Elephants are important to me. I have no idea why but I've always had an affinity to them. I wouldn't be surprised if it has something to do with my curry-filled belly and large nose  ... 

I ADORE these invites for Inkylive on etsy.com called The Darjeeling Wedding Invitation Set. I suggested them to my family members in India and they vetoed saying that everyone in India will think we chose them because we are fat like elephants. (Seriously, they really think like that in the motherland.) For my invites I plan to design them myself with the help of our close family friend Shiraaz (an incredible artist). I'll keep you posted on that project ...



My wedding—or “circus” as I fondly call it—has already taken on a life of its own. With parents around the world trying to pick out my outfit and aunties putting their two cents in about venues, I already feel like my head is being put through the masala grinder. I’ve decided to sit back, relax, and just pay attention to the things that are important:


My Boo: Clearly.

Food: I love food. I will make sure there are juicy kabobs, warm garlic naans, delicious biryani, and generally fantabulous Indian food at my wedding.


Drinking: I’ve been known to throw back a vodka soda (or two or three) in my day. I want the champagne and tequila to be flowing like the river Ganges.


Dancing: I’ve also been known to drop it like it’s hot on the dance floor. I want the aunties in their saris and the men in their tuxes to get down and crazy to Like A Prayer, Don’t Stop Believing, and Blame it on the Alcohol. 


Family & Friends: More important than the food, drinking, and dancing, is doing it all with my family and friends. A wedding is the one time in your life when everyone you love is in the same room. That and only that is the most critical reason to even have a wedding (and the only reason I am not eloping in the Maldives).


Clearly I am not going to walk down the aisle to Mozart in B or Beethoven’s XVI symphony (so not me). I’ve been asking around facebook, the office, and friends in general for a song to walk down the aisle to. Some suggestions are:

  • Make Love in this Club
  • Too Drunk to Fuck
  • Like a Virgin
  • Boom Boom Pow

Suggestions? Comments? Any ideas for my big walk of love?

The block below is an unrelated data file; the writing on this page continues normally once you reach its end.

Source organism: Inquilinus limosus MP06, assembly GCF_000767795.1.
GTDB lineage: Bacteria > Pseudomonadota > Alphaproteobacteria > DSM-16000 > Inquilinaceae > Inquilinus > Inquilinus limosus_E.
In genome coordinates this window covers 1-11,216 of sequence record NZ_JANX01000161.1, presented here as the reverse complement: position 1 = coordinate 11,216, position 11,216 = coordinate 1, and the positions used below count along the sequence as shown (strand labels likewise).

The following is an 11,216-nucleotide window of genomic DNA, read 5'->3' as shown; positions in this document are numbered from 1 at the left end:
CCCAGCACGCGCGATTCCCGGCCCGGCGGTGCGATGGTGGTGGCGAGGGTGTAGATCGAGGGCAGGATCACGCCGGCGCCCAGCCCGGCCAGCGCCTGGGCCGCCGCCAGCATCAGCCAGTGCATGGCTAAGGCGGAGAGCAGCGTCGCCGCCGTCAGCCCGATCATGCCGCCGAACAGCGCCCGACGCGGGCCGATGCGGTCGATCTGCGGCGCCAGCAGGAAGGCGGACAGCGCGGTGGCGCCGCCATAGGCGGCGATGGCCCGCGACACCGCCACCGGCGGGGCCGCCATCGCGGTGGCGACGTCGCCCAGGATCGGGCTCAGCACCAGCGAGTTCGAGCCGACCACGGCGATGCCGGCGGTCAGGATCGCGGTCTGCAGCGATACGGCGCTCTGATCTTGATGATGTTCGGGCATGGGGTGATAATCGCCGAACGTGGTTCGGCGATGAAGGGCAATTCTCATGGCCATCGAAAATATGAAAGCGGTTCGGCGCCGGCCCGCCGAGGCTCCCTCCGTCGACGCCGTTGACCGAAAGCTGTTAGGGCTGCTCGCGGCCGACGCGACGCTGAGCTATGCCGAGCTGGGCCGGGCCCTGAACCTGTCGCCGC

Sunday, May 10, 2009

Happy Mother's Day!


That's baby me on my mom's lap, my sissy Zeena, Danoosh (!) on his sister's lap, and his mom in green. I'm thinking about making a virtual save-the-date with this image. How awesome is it to have a picture of me and my hubby to be at just a few months old?!

With a mother in Italy and a mother-in-law in India, our Mother's Day brunch celebration consisted of Cherrios and Folgers Instant Coffee. I told the hubby-to-be (Danoosh) that he should take me out to celebrate today as I am his future baby's mama! He said, "that's ridiculous."

I think a great way to make our wedding day more meaningful will be to incorporate things from our parent's wedding into ours. My mom was a gorgeous (and 102lbs!!) bride at the bright young age of 21 years old. Damn. I feel young at 26 going on 27.

Some of the things I plan to do to at our wedding to keep our parents an integral part of our special day are:
1. Incorporating pictures of them during their wedding into our decorations.
2. I am wearing the same necklace that my mother wore on her wedding day.
3. I am going to try and buy a sari that mirrors my mother's wedding sari.

I plan to wear a white sari to the wedding in Bombay. Finding one is the tough part. Let the search begin ... Here are some amazing sari's my mom's friend Kamal found for me at India Textiles at the Taj Mahal Hotel in Bombay: 


(This gold one reminds me exactly of the one my mom wore.)

Friday, May 8, 2009

My BIG FAT Indian Wedding



Late on valentines day eve after a round (or two) of dirty martinis and a tummy full of bread pudding, my boyfriend took me for a drive and handed me the most gorgeous diamond ring I’ve ever seen. Shocked, overwhelmed, and blissfully filled with love, I said yes.

Fast-forward three months and here I am planning a BIG
fat Indian wedding. Let me elaborate:

Big: Two weddings, multiple events, and countless guests spanning over a four month period
Fat: One with 700-800 guests, another with around 300 guests. (!?!?)
Indian: He’s FTML (from the motherland). Therefore one wedding will be in India, one will be in San Francisco.

Clearly I am beyond excited but also a bit anxious. Most of all I am pretty stoked that I found a guy who can:
a. put up with me
b. likes to eat as much as I do
c. gets along like gin and tonic with my INSANE family
d. loves me just the way I am, not fatter, not skinnier, not smarter, not stupider. (or so he claims ...)

Always a sucker for all things beautiful, I've been scouring the web for inspiration from everything Indian, eye-catching, whimsical, and me. Whether it's a gorgeous sari, a unique centerpiece, or just a random breathtaking image, some things so enchanting that they just beg to be shared. That's why I've created this space to share them with everyone I love.